Top Tips on Buying Vintage Vinyl

Last updated on February 19th, 2021 at 12:05 pm

vintage vinyl
TLPhoto: Travel and Leisure Asia

The trend of nostalgia coming back is not new, and among this is the love for vintage vinyl, especially in Asia. The art and science of choosing and purchasing a vintage vinyl is often more difficult due to the different types of vinyls produced in different countries and across generations, but here are some general guidelines.

Grading it Visually 

Vintage vinyls and their covers are often graded according to mint, very good or good. Although looking at vinyls with your naked eyes to assess them can be a good first step, but it cannot tell you that it is sure to be a good vintage collectible. It is best that you listen to it on an appropriate vinyl player, or check with an expert who can help you.

One rule of thumb – if you are searching for original recordings, do some research first on the artist’s total number of recordings done – as high profile artistes can have complicated portfolios, and some had releases that were reissued again years after with different covers or photos.

Look also at the colour of the grooves, which might be grey and not rich black, indicating that this vinyl might not have been cared for properly. Check also that the record is flat by putting it on the table or holding it straight up, and look for spindle marks around the label, which can reduce its value.

Look out for cut outs, drill or bullet holes on the cover, which can reduce vastly the value of the record. If unsealed, check the grading of the cover, and see if it is yellowing or fading in colour – often a sign of poor storage conditions over the years.

Purchasing Vintage Vinyl Online

If you are in the midst of purchasing any vintage vinyl online, do ask the seller any questions you have. If the seller is professional and attempts to answer you in a honest way, then it is all good. If you do not receive a response or you do receive a response which is not clear, be suspicious and do not bid for the product.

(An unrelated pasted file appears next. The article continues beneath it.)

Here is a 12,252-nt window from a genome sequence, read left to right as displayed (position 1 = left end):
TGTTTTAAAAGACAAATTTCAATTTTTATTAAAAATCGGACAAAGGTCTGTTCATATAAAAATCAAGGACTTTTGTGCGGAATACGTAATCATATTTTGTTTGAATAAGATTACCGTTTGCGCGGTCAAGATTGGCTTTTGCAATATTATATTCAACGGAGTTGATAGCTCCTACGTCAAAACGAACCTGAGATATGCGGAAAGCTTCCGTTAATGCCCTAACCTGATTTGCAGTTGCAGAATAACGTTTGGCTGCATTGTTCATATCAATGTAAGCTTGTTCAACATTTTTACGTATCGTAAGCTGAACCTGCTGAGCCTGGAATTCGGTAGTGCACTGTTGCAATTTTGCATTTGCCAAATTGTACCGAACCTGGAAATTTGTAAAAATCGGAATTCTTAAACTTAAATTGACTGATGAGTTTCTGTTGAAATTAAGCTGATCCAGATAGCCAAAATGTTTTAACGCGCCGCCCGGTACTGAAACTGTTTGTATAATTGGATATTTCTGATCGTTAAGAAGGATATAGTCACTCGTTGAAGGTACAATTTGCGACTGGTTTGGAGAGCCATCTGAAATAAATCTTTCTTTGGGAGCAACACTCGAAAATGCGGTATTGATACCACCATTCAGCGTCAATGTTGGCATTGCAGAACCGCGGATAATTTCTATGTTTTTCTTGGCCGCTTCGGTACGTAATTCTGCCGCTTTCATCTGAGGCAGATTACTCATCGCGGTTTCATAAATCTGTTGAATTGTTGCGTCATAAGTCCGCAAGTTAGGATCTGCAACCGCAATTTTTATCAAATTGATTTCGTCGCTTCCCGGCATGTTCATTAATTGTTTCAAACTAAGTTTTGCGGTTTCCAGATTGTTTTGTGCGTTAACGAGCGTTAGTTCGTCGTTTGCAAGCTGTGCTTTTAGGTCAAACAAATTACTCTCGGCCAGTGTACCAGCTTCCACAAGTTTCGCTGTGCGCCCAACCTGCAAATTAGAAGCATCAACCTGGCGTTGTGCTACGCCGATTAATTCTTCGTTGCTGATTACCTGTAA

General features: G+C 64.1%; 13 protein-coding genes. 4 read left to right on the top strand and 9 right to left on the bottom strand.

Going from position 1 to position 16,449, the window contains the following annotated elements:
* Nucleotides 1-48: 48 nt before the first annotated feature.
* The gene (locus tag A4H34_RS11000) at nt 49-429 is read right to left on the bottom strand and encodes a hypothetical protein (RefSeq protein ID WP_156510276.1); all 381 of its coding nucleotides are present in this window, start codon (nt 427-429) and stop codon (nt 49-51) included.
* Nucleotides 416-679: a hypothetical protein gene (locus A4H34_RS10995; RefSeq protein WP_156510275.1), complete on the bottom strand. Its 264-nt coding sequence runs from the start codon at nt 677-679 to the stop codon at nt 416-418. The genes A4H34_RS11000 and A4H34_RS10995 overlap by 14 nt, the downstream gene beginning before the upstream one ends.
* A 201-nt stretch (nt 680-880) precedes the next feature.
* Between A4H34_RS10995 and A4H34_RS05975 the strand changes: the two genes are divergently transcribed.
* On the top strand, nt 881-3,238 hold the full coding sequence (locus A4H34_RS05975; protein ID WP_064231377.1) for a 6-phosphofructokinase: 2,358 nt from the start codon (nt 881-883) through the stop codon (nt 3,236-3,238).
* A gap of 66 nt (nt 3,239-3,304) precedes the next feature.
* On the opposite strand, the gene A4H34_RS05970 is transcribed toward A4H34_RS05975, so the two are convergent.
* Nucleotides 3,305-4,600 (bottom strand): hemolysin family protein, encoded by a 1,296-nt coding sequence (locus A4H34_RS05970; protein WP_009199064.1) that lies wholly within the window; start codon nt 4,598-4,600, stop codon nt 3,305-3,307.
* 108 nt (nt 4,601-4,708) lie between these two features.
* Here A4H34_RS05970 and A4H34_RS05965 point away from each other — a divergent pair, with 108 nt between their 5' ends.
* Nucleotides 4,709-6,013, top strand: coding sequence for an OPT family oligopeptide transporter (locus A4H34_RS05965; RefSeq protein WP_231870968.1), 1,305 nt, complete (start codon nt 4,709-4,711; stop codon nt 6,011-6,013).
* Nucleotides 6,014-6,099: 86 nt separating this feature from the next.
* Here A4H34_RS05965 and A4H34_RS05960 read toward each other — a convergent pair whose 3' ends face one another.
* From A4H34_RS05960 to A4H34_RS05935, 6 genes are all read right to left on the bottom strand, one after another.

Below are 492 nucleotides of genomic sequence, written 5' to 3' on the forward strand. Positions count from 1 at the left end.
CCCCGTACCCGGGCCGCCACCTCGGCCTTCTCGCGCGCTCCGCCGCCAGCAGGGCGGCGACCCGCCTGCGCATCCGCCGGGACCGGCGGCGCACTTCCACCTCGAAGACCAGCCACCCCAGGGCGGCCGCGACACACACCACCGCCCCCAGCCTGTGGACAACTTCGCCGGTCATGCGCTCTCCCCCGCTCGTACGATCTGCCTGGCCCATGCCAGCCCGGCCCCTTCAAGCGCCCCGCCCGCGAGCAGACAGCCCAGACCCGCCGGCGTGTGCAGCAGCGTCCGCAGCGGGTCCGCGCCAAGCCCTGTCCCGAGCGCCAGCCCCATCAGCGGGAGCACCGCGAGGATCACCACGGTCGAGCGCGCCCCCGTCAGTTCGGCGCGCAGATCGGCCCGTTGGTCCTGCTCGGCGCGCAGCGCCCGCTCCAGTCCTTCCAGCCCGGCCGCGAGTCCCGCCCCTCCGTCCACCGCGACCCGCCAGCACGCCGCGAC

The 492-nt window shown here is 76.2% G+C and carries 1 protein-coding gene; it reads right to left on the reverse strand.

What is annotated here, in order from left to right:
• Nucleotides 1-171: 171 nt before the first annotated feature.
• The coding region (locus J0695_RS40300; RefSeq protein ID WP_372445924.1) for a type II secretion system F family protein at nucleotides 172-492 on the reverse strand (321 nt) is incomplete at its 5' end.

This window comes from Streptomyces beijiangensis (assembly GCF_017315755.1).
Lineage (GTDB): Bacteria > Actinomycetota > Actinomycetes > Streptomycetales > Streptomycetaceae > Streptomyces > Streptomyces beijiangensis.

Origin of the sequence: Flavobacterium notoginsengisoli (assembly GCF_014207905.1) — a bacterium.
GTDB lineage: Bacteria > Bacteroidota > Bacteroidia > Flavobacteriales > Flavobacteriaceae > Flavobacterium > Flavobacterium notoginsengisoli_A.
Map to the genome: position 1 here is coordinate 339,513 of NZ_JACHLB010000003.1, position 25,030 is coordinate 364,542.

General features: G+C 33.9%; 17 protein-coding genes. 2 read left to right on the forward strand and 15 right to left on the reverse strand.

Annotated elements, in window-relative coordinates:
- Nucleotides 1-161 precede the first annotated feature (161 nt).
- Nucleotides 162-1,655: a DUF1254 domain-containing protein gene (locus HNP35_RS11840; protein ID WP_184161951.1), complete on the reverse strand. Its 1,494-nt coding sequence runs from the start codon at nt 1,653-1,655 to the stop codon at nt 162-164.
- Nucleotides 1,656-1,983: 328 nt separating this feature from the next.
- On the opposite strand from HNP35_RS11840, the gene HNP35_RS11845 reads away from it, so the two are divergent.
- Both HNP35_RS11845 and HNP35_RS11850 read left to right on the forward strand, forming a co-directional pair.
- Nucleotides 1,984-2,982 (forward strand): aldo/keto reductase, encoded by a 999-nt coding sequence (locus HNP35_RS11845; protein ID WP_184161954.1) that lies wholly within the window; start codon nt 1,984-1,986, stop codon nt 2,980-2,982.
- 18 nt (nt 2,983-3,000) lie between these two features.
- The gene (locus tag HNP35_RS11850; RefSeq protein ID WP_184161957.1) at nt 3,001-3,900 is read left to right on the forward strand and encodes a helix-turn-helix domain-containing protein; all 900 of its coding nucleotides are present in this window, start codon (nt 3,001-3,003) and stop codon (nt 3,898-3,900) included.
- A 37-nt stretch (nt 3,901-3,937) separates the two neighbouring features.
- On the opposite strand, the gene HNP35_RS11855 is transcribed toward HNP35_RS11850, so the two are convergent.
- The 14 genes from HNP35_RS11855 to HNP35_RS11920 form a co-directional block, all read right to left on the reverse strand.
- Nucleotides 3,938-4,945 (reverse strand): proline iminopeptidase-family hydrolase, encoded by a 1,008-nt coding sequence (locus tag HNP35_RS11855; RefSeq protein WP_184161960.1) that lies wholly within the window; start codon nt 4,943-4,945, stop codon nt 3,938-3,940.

When purchasing online, reputable sellers will offer refunds if you are not happy with your purchases, so make sure you see this clause on the seller’s page when bidding on the product. Also look out for reviews of the sellers, usually the number of reviews will determine the seller’s reputation and honesty.

If in doubt, it is also a good idea to post the picture of the vinyl you want to purchase in vintage online forums – more often that not, experts there will be able to advise you.

One last note on buying online, especially from sites such as eBay, it will be advisable to wait until the bidding is down to the last day, as this is when the activity will be the strongest, if at all. Do not be caught and overbid in a frenzy attempt to win the product, just bid whatever you are comfortable with.  Also, avoid these bids with expensive shipping and handling charges as when they add up, it might not be worth it to purchase.

Fake Vinyls 

One sure sign is covers that had been printed poorly, and the print is usually inferior to the original ones. Most of the bootleg vinyls are found in Asia, especially Bangkok and China. As more and more countries are cracking down on illegal pressings, note that both buyers and sellers will be guilty of the offence if they are found to be transacting or in possession of such copies.

With the advent of music apps such as Spotify, what is amazing is that audiophiles are still looking for vintage vinyl records, and especially in Asia, such old vinyl records are still highly sought after and shops are sprouting up to cater to such demand. Some of the more valuable vinyls now include the first Led Zeppelin album pressed in England in 1969, the first pressing of The Beatles’ Please Please Me, valued at an astonishing US$3,000, and more recently, David Bowie’s records.

You can get valuable and good quality antique vinyl in Asia, and worldwide, according to Travel@CNN, some of the best places to get them includes Dusty Groove in Chicago, Passa Disco in Brazil, Lian’s in Jakarta, Indonesia, Drum & Bass in Osaka, Japan, Groove City in Hamburg, Germany and Minton’s in Buenos Aires, Argentina.

Meanwhile, have fun searching for some of the best collectable vinyls out there!

Photos: Travel and Leisure Asia

About Bei

60s music advocate. Bacon aficionado. Unapologetic web geek. Collects everything from Star Wars and PlayMobil to matchboxes. Scared of cats and roller coasters, in that order. Connect with her at [email protected].

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